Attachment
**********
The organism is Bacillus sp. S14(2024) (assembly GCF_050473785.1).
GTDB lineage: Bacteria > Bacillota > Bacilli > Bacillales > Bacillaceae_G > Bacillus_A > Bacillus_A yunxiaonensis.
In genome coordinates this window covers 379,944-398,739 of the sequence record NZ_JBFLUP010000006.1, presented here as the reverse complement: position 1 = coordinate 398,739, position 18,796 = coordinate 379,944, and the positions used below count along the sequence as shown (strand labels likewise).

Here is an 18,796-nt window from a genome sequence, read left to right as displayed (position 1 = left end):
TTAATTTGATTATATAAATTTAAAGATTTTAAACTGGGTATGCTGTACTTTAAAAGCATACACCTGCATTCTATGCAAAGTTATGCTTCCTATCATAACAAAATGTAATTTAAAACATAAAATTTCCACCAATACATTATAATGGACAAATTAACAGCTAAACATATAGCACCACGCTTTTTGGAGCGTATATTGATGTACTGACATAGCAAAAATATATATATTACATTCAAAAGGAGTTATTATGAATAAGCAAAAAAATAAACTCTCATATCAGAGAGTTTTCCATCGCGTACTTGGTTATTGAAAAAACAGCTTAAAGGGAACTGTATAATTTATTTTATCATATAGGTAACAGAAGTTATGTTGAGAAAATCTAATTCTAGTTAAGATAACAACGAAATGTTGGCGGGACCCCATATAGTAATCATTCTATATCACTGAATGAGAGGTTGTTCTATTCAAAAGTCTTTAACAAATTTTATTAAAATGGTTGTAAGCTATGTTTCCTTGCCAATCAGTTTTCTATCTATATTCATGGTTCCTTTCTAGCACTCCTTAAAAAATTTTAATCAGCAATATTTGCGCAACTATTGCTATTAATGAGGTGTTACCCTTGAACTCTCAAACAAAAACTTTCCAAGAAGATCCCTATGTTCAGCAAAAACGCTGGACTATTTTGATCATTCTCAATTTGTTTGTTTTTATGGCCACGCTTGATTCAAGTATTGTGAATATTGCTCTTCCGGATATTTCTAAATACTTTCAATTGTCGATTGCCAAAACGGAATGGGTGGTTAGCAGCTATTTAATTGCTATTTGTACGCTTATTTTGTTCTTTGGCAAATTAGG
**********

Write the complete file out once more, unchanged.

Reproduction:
The organism is Bacillus sp. S14(2024) (assembly GCF_050473785.1).
GTDB lineage: Bacteria > Bacillota > Bacilli > Bacillales > Bacillaceae_G > Bacillus_A > Bacillus_A yunxiaonensis.
In genome coordinates this window covers 379,944-398,739 of the sequence record NZ_JBFLUP010000006.1, presented here as the reverse complement: position 1 = coordinate 398,739, position 18,796 = coordinate 379,944, and the positions used below count along the sequence as shown (strand labels likewise).

Here is an 18,796-nt window from a genome sequence, read left to right as displayed (position 1 = left end):
TTAATTTGATTATATAAATTTAAAGATTTTAAACTGGGTATGCTGTACTTTAAAAGCATACACCTGCATTCTATGCAAAGTTATGCTTCCTATCATAACAAAATGTAATTTAAAACATAAAATTTCCACCAATACATTATAATGGACAAATTAACAGCTAAACATATAGCACCACGCTTTTTGGAGCGTATATTGATGTACTGACATAGCAAAAATATATATATTACATTCAAAAGGAGTTATTATGAATAAGCAAAAAAATAAACTCTCATATCAGAGAGTTTTCCATCGCGTACTTGGTTATTGAAAAAACAGCTTAAAGGGAACTGTATAATTTATTTTATCATATAGGTAACAGAAGTTATGTTGAGAAAATCTAATTCTAGTTAAGATAACAACGAAATGTTGGCGGGACCCCATATAGTAATCATTCTATATCACTGAATGAGAGGTTGTTCTATTCAAAAGTCTTTAACAAATTTTATTAAAATGGTTGTAAGCTATGTTTCCTTGCCAATCAGTTTTCTATCTATATTCATGGTTCCTTTCTAGCACTCCTTAAAAAATTTTAATCAGCAATATTTGCGCAACTATTGCTATTAATGAGGTGTTACCCTTGAACTCTCAAACAAAAACTTTCCAAGAAGATCCCTATGTTCAGCAAAAACGCTGGACTATTTTGATCATTCTCAATTTGTTTGTTTTTATGGCCACGCTTGATTCAAGTATTGTGAATATTGCTCTTCCGGATATTTCTAAATACTTTCAATTGTCGATTGCCAAAACGGAATGGGTGGTTAGCAGCTATTTAATTGCTATTTGTACGCTTATTTTGTTCTTTGGCAAATTAGG